As my faithful readers know, I like to find beauty in the everyday scenes most people walk by. Now I'm not saying most people lack the "beauty gene" that allows them to see what I see, just that most people have such busy lives that they just don't take a moment and look around at their surroundings. Hurricane/Tropical Storm Irene's damage has been pretty much cleared from most yards and of course, roads, but the woods and non-landscaped areas still show plenty of the aftermath. Click images to enlarge.
Above, a large limb on Pink Gardens' property pushed aside into the swampy area next to our driveway. The limb also brought down Bittersweet vines (Celestrus orbiculatus), which are now shedding their protective green seed cases allowing their yellow and orange colors to shine. The abstract nature of the graying dead limbs, the bright seeds and the bright blue sky reflected in the shallow waters, really caught my eye.
Close-up of the Bittersweet berries tangled with the dead twigs and leaves.
Another tangled web of "pretty!"
Dead Black-Eyed Susans (Rudbekia) in a small garden next to the wooden boardwalk I take into town. The dark seed pods are silhouetted against the bright green grass creating a polk-dot effect. I really enjoy finding patterns in nature. Some people see dead flowers and I see polka-dots. 'Nuff said!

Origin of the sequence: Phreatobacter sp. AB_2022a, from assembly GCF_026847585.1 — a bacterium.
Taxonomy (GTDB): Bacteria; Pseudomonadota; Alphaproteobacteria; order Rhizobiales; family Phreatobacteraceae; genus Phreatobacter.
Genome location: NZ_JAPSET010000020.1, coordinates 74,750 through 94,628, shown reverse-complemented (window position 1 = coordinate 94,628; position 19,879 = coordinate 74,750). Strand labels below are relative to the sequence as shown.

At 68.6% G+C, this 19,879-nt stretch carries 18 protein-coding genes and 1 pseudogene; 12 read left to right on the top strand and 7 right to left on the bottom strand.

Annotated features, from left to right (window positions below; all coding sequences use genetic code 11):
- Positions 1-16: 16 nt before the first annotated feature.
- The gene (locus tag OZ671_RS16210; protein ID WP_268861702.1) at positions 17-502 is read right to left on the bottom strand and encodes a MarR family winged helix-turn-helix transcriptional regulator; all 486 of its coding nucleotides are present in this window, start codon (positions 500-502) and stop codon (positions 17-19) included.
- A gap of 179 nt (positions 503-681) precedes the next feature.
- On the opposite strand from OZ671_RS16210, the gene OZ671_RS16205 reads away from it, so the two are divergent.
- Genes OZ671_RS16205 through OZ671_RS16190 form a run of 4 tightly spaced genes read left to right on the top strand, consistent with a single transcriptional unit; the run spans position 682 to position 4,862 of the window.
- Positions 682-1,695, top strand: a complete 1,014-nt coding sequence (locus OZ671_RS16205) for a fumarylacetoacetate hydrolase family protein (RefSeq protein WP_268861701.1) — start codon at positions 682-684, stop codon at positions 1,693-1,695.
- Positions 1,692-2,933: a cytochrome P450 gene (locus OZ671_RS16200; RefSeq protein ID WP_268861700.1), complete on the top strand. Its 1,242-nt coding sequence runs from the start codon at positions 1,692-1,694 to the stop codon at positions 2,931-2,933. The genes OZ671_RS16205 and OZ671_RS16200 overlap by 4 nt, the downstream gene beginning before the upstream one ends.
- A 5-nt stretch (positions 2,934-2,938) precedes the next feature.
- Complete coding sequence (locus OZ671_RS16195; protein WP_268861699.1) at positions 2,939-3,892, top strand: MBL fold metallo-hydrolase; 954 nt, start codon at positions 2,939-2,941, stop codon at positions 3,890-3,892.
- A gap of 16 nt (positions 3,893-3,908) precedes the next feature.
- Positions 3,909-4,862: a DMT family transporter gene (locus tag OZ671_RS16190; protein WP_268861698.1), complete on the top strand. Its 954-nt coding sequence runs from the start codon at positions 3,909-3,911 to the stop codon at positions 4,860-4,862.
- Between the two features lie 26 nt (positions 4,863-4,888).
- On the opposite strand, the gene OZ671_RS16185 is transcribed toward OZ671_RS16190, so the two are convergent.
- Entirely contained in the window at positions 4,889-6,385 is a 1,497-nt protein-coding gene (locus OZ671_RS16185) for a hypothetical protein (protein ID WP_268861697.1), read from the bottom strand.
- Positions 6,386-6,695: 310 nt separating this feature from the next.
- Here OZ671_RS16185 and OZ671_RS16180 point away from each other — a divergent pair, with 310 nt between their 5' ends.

A large branch broke off a White Oak tree (Quercus alba) next to the Amtrak railroad tracks. It's lodged in a fork in the tree trunk about 30 feet up, drooping all the way to the ground. It's not near enough the tracks for Amtrak to worry about, and it's far enough away from the owner's house to not worry about, lol. As the rounded-lobe leaves dry and brown, they curl and create an almost jigsaw puzzle appearance. Apparently some White Oaks have lived to the ripe old age of 600 years! Next to the sidewalk on my way to town, I stood and stared at this array of leaves, finding patterns in patterns, for a good 10 minutes. I'm sure my already-strange reputation in town was enhanced by staring at a dead tree limb that long, lol.
I swear you could fit the rounded lobes of these oak leaves into each other, just like a giant jigsaw puzzle. Their color, as they dry and die, varies from a plain solid beige, to a slight pinkish tint with a silver glaze-effect. Some of them are slightly shiny on the undersides.